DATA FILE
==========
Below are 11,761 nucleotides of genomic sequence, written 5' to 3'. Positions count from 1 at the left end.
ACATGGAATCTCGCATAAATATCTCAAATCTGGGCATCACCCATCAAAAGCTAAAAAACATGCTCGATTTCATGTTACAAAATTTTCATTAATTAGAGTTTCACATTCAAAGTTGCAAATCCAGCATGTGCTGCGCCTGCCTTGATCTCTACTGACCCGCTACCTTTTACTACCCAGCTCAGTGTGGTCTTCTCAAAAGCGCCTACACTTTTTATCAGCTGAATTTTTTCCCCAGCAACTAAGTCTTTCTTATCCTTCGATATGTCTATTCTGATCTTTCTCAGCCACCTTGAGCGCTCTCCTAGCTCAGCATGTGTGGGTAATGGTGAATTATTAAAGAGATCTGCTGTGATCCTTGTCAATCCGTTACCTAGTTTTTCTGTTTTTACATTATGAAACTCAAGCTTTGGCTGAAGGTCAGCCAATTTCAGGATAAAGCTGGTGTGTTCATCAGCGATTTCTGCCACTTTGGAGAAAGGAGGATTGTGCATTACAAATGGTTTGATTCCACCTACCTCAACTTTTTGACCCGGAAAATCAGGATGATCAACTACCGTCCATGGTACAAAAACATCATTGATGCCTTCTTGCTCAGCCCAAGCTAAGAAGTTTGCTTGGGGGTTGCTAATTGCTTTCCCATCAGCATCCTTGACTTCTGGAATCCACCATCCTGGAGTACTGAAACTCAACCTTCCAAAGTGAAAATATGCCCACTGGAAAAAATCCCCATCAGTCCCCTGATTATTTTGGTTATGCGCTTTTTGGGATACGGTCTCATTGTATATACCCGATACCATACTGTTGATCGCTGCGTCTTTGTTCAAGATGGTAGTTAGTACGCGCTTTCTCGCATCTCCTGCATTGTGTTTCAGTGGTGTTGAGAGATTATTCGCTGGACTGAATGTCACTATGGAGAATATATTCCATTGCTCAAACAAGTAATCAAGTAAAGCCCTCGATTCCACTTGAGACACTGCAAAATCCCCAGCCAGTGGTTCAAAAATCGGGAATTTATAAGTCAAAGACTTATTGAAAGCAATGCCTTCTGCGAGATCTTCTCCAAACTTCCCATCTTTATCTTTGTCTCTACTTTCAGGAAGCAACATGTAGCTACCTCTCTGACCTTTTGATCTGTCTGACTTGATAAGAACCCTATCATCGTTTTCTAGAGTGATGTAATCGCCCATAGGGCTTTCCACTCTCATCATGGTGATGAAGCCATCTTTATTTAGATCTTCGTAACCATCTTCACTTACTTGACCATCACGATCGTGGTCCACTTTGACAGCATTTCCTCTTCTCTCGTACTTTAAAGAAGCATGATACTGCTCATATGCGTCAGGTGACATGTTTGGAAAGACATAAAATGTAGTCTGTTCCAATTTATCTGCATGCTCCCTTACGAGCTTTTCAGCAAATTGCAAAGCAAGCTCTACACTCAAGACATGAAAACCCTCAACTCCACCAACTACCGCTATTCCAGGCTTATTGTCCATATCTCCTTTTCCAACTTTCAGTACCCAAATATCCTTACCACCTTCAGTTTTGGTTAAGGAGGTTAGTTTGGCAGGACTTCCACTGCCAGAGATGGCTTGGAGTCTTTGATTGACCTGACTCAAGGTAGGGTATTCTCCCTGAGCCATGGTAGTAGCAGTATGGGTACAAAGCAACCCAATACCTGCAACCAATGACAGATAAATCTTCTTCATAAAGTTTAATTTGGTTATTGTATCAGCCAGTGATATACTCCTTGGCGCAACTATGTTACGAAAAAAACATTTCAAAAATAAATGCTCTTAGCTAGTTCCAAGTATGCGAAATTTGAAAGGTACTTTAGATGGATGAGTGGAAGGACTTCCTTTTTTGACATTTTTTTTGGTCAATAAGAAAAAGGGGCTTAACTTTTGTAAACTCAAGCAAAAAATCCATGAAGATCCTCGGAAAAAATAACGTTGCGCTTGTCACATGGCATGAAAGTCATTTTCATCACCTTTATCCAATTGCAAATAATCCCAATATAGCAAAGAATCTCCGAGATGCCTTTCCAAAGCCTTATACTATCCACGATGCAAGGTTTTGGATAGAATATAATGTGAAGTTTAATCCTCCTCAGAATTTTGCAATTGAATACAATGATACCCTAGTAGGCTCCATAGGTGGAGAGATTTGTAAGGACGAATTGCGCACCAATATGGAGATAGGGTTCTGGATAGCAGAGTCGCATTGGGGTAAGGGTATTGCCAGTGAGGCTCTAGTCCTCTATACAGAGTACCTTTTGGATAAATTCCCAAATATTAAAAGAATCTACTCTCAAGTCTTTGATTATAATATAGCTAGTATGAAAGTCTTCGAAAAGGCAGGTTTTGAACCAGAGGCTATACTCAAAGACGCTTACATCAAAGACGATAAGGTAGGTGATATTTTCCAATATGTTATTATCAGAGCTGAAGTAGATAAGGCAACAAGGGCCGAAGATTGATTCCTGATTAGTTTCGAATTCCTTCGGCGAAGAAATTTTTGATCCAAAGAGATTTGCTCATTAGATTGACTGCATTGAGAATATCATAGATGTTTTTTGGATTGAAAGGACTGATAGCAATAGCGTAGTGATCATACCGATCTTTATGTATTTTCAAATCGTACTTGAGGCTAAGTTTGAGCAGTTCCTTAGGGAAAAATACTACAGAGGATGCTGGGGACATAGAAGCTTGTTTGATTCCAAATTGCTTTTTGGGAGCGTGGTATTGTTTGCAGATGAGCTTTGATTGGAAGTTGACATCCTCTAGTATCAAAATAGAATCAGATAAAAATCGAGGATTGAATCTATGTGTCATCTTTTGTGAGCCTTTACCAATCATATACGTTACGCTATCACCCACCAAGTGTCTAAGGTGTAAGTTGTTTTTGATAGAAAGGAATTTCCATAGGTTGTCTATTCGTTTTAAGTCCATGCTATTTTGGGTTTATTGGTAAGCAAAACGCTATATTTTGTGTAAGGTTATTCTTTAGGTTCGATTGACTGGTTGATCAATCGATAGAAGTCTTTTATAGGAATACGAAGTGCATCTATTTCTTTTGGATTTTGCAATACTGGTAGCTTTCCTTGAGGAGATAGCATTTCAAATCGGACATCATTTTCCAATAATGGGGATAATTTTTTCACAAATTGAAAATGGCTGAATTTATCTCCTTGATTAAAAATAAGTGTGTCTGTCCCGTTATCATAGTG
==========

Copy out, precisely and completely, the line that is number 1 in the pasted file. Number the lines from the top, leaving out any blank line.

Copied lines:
Below are 11,761 nucleotides of genomic sequence, written 5' to 3'. Positions count from 1 at the left end.